dryriver writes: We live in a time where mainstream media, websites, blogs, social media accounts, your barely computer literate next door neighbor and so forth frequently rave about the "innovation" that is happening everywhere. But as someone who experienced developments in technology back in the 1980s and 1990s, in computing in particular, I cannot shake the feeling that, somehow, the "deep nerds" who were innovating back then did it better and with more heartfelt passion than I can feel today. Of course, tech from 30 years ago seems a bit primitive compared to today -- computer gear is faster and sleeker nowadays. But it seems that the core techniques and core concepts used in much of what is called "innovation" today were invented for the first time one-after-the-other back then, and going back as far as the 1950s maybe. I get the impression that much of what makes billions in profits today and wows everyone is mere improvements on what was actually invented and trail blazed for the first time, 2, 3, 4, 5 or more decades ago. Is there much genuine "inventing" and "innovating" going on today, or are tech companies essentially repackaging the R&D and knowhow that was brought into the world decades ago by long-forgotten deep nerds into sleeker, sexier 21st century tech gadgets? Is Alexa, Siri, the Xbox, Oculus Rift or iPhone truly what could be considered "amazing technology," or should we have bigger and badder tech and innovation in the year 2018?Read Replies (0)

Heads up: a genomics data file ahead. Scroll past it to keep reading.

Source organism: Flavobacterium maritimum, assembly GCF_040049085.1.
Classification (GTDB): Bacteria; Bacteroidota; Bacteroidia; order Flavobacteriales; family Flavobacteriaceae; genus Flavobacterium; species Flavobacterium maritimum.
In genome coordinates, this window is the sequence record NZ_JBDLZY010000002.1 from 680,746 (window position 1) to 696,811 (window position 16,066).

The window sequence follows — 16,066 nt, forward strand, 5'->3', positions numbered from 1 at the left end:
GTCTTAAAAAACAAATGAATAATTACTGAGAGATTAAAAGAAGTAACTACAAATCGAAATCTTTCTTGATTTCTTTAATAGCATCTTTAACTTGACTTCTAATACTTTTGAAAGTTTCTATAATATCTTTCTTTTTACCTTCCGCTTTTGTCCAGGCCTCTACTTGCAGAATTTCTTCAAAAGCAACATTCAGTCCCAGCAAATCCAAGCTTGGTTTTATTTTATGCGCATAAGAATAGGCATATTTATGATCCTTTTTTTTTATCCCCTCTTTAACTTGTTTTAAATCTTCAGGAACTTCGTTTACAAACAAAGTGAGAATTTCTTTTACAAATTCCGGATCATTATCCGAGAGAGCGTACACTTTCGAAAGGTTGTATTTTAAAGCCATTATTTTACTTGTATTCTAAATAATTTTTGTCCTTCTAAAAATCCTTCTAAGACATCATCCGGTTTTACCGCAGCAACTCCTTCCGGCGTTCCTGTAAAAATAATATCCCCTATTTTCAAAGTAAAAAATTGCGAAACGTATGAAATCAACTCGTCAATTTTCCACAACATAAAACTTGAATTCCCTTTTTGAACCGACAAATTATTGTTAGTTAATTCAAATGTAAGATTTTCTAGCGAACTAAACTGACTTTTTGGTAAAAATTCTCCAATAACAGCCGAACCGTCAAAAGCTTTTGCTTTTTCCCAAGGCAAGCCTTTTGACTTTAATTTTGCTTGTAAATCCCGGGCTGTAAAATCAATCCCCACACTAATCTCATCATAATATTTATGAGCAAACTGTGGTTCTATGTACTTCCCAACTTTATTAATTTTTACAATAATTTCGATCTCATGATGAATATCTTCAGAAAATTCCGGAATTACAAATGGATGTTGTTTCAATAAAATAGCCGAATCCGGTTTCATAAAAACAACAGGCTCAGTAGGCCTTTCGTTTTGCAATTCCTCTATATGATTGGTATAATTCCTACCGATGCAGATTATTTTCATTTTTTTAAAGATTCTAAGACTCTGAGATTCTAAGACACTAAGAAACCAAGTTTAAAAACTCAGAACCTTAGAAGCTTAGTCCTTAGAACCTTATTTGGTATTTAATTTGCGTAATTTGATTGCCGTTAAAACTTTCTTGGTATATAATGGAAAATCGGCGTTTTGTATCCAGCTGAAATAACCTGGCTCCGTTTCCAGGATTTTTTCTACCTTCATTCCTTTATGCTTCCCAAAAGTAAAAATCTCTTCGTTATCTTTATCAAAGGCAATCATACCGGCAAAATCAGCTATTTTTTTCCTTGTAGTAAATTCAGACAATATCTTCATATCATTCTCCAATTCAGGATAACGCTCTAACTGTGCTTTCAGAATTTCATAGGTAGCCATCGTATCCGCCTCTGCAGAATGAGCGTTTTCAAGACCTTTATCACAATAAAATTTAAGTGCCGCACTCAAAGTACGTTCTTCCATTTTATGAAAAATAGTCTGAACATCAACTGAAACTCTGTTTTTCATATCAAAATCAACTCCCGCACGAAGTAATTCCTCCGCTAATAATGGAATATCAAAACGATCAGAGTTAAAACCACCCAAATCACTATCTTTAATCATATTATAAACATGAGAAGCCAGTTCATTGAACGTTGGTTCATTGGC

By BeauHD from Slashdot's gun-control department